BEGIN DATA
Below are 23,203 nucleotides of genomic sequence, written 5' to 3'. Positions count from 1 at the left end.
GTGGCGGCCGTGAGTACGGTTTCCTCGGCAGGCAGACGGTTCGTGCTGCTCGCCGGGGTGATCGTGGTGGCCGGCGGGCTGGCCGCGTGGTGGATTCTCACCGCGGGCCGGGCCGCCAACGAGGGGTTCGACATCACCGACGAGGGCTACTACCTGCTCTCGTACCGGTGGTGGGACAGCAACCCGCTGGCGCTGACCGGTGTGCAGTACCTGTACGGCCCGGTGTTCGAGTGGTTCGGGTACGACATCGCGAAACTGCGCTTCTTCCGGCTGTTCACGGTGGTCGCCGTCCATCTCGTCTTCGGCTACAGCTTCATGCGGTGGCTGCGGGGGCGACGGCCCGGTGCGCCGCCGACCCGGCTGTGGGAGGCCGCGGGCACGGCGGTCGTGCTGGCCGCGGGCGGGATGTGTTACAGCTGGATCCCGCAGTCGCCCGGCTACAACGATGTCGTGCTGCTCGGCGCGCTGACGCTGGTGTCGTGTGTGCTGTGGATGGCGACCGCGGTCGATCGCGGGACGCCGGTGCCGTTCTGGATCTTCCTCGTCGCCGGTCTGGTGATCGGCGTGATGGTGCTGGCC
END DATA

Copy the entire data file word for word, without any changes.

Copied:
Below are 23,203 nucleotides of genomic sequence, written 5' to 3'. Positions count from 1 at the left end.
GTGGCGGCCGTGAGTACGGTTTCCTCGGCAGGCAGACGGTTCGTGCTGCTCGCCGGGGTGATCGTGGTGGCCGGCGGGCTGGCCGCGTGGTGGATTCTCACCGCGGGCCGGGCCGCCAACGAGGGGTTCGACATCACCGACGAGGGCTACTACCTGCTCTCGTACCGGTGGTGGGACAGCAACCCGCTGGCGCTGACCGGTGTGCAGTACCTGTACGGCCCGGTGTTCGAGTGGTTCGGGTACGACATCGCGAAACTGCGCTTCTTCCGGCTGTTCACGGTGGTCGCCGTCCATCTCGTCTTCGGCTACAGCTTCATGCGGTGGCTGCGGGGGCGACGGCCCGGTGCGCCGCCGACCCGGCTGTGGGAGGCCGCGGGCACGGCGGTCGTGCTGGCCGCGGGCGGGATGTGTTACAGCTGGATCCCGCAGTCGCCCGGCTACAACGATGTCGTGCTGCTCGGCGCGCTGACGCTGGTGTCGTGTGTGCTGTGGATGGCGACCGCGGTCGATCGCGGGACGCCGGTGCCGTTCTGGATCTTCCTCGTCGCCGGTCTGGTGATCGGCGTGATGGTGCTGGCC